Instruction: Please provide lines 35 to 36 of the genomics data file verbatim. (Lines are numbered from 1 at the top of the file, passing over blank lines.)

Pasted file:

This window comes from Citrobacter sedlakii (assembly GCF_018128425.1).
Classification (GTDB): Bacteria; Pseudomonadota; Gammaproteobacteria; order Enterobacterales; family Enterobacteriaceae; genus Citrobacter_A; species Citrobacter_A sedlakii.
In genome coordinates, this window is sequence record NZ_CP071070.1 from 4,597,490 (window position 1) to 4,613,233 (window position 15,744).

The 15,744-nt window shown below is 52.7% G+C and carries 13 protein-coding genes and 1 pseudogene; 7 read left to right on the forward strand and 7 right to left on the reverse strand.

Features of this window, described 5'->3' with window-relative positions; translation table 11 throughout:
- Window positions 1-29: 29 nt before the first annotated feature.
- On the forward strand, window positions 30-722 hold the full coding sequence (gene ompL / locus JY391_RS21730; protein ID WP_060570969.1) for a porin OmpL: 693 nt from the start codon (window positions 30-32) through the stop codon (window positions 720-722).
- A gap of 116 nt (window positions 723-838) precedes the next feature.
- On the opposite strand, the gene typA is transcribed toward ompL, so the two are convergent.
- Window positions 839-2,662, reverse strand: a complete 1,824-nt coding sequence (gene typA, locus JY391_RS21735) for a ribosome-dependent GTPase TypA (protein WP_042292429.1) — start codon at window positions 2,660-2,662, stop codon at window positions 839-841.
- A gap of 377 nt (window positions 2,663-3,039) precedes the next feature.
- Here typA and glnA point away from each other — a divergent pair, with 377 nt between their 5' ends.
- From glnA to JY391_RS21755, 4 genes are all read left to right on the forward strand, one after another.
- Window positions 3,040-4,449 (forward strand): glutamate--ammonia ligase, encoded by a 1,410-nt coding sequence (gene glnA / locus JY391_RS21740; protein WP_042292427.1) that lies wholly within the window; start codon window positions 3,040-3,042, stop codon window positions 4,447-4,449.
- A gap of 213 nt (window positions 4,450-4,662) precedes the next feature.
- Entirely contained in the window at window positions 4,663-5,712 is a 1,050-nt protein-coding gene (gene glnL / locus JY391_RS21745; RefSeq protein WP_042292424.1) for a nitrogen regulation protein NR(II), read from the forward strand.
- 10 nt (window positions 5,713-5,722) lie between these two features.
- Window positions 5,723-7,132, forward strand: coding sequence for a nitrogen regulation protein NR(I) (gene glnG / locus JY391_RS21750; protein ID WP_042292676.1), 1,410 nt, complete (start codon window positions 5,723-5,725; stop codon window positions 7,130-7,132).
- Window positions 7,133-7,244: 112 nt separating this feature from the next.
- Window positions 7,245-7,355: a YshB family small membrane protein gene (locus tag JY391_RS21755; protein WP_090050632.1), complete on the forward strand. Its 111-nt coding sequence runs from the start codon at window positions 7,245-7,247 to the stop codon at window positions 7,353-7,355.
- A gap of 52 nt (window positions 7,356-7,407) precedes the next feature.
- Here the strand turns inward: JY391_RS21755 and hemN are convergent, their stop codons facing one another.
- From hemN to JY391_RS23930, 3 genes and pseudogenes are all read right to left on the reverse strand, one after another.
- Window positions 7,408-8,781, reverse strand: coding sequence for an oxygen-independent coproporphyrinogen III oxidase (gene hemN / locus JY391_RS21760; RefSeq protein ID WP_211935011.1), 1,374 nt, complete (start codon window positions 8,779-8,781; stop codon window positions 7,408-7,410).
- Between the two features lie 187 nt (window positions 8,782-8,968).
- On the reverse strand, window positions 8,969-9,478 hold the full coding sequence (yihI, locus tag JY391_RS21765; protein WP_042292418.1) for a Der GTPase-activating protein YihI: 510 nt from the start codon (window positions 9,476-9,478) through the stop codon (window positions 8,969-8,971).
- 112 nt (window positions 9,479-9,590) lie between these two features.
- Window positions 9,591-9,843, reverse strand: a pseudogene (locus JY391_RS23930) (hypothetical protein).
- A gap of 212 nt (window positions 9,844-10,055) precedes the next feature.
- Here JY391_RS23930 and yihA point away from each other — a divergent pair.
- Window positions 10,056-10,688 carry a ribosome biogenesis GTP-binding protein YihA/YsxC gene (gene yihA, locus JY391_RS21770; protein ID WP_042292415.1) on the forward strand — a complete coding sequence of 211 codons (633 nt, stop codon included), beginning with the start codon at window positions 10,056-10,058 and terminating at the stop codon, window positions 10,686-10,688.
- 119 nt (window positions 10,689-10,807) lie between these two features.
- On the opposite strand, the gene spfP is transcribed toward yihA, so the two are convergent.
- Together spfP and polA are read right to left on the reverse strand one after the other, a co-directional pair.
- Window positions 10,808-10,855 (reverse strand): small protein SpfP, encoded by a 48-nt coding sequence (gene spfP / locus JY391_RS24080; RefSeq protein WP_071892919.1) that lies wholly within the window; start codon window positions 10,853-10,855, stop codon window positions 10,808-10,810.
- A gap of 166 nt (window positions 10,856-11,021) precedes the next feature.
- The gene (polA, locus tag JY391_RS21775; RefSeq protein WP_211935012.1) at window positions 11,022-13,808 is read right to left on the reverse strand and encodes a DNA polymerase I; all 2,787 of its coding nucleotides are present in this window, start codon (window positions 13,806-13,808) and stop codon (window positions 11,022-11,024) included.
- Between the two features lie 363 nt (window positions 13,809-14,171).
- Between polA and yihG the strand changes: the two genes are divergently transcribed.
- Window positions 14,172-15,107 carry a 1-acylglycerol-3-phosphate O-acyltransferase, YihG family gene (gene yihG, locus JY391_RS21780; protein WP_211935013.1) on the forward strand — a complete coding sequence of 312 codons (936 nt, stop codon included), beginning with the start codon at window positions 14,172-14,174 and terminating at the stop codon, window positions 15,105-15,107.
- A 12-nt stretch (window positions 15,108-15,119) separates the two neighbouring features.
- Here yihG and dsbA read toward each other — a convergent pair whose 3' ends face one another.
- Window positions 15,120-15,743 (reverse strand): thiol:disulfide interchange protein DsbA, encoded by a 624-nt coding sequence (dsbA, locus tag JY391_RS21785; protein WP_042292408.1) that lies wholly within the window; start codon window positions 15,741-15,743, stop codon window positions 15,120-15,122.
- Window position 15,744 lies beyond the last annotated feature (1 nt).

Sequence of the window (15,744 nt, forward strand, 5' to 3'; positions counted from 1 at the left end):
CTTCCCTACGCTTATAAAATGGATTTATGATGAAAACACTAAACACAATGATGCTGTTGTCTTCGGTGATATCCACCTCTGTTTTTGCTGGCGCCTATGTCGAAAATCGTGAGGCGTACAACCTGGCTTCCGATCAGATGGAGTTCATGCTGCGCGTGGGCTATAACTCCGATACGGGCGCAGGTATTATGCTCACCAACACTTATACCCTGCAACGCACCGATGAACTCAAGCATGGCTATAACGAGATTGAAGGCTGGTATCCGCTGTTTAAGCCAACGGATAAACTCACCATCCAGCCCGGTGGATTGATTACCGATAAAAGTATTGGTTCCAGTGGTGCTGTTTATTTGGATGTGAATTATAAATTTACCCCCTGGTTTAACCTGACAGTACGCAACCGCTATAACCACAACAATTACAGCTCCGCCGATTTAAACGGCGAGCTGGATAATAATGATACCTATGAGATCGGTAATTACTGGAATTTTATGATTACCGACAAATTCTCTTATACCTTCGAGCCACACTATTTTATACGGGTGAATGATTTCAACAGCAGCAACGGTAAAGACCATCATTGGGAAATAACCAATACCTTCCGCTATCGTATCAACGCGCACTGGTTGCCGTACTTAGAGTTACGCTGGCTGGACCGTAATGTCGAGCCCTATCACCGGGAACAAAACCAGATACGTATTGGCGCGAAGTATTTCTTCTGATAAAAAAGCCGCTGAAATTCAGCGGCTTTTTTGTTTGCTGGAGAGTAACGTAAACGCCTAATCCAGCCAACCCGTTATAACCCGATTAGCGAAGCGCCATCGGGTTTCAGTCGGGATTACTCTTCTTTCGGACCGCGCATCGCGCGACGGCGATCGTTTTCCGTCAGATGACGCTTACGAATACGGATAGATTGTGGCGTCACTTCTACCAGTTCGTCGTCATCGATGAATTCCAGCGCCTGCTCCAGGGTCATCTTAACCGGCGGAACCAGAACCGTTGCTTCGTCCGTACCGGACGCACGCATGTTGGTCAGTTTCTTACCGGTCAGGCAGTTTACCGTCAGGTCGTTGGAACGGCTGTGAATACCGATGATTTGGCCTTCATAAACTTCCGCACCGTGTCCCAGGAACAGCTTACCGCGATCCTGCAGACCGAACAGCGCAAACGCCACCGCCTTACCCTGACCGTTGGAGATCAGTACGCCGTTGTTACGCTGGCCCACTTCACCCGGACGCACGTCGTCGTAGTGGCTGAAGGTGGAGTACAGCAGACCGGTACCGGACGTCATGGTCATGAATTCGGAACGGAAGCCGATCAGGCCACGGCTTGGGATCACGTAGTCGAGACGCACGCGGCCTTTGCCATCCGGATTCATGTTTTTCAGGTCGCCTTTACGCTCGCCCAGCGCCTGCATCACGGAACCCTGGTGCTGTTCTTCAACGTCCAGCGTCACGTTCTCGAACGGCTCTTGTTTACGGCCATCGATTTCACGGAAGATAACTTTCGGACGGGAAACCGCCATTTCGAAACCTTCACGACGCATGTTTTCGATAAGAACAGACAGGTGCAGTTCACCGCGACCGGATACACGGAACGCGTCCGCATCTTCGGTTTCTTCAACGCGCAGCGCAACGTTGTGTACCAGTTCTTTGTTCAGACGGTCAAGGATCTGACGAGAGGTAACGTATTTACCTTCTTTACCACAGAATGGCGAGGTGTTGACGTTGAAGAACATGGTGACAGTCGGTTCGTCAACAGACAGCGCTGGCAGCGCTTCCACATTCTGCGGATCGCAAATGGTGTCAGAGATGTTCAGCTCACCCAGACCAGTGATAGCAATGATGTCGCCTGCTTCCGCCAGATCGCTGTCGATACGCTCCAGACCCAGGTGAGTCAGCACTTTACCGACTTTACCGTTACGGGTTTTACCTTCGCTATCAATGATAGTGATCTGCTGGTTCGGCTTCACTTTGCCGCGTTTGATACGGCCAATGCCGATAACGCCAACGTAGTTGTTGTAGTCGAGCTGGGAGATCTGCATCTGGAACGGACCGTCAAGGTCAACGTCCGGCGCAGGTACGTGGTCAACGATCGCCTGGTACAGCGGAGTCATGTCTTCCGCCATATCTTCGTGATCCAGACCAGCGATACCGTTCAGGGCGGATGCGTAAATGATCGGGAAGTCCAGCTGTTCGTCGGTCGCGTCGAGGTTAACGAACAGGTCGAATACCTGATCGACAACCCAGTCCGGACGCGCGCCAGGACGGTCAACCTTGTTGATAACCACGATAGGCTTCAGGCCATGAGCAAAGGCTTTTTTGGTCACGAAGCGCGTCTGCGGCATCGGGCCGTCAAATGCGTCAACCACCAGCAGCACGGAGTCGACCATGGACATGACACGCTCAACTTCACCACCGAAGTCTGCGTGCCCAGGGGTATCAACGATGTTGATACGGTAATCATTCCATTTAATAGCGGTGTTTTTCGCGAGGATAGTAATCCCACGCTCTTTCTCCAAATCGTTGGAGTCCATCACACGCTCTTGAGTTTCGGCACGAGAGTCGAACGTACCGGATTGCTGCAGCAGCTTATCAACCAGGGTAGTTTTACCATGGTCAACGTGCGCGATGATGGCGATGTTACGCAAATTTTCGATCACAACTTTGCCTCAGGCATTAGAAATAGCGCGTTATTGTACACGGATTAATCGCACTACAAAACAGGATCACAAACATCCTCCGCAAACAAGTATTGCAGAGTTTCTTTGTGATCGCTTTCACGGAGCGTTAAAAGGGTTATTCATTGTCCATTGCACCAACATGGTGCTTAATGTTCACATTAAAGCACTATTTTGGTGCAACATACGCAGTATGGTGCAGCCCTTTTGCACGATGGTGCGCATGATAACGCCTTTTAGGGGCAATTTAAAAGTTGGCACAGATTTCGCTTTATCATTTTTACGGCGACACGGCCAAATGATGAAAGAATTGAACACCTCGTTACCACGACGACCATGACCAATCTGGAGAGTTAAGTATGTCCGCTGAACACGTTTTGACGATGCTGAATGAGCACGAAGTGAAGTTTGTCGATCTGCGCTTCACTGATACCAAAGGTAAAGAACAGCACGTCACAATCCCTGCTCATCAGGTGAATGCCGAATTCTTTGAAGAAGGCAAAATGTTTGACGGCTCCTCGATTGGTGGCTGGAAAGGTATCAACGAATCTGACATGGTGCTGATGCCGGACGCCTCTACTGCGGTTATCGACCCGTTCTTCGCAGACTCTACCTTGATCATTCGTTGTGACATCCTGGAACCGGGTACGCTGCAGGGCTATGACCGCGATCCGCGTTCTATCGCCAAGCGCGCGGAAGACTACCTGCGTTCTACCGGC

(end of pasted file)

- Window positions 10,808-10,855 (reverse strand): small protein SpfP, encoded by a 48-nt coding sequence (gene spfP / locus JY391_RS24080; RefSeq protein WP_071892919.1) that lies wholly within the window; start codon window positions 10,853-10,855, stop codon window positions 10,808-10,810.
- A gap of 166 nt (window positions 10,856-11,021) precedes the next feature.